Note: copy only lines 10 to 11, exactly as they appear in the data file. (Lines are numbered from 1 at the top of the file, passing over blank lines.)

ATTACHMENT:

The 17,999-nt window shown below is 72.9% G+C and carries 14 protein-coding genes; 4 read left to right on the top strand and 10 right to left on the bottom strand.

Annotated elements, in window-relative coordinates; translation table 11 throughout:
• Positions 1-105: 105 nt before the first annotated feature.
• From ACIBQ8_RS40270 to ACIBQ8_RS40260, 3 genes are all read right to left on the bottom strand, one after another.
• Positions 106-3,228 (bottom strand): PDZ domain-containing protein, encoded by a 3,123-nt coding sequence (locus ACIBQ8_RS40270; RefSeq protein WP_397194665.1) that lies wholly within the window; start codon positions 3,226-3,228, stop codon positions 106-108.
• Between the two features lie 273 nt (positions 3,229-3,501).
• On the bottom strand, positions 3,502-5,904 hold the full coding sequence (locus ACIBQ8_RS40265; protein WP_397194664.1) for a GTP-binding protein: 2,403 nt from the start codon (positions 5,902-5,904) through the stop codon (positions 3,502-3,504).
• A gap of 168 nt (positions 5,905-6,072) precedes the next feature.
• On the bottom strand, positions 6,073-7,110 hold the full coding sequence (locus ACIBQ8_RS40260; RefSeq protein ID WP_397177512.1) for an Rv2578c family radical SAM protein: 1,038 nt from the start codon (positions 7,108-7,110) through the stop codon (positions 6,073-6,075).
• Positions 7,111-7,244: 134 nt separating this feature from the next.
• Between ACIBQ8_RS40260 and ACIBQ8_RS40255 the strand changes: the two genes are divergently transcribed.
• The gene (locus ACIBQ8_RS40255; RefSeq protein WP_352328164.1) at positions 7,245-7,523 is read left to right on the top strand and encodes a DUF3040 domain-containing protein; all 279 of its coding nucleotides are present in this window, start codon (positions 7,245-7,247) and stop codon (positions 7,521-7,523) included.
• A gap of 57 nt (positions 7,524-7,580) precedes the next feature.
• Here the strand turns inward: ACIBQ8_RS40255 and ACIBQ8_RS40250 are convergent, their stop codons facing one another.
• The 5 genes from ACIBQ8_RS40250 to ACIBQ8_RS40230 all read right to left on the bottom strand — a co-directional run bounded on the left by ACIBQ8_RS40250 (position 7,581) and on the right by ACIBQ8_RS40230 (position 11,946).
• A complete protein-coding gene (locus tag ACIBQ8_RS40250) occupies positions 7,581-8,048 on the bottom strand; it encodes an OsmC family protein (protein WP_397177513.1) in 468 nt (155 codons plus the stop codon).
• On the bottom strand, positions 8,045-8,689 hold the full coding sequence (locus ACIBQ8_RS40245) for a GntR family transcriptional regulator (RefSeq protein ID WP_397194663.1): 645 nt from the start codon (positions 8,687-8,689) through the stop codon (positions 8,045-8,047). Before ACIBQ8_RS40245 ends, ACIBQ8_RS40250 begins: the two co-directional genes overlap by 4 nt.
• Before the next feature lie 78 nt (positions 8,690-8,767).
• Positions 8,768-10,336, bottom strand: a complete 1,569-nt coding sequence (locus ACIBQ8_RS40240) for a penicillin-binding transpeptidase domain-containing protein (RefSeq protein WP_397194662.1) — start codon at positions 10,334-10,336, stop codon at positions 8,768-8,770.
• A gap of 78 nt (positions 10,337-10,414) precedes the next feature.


• Positions 7,111-7,244: 134 nt separating this feature from the next.
• Between ACIBQ8_RS40260 and ACIBQ8_RS40255 the strand changes: the two genes are divergently transcribed.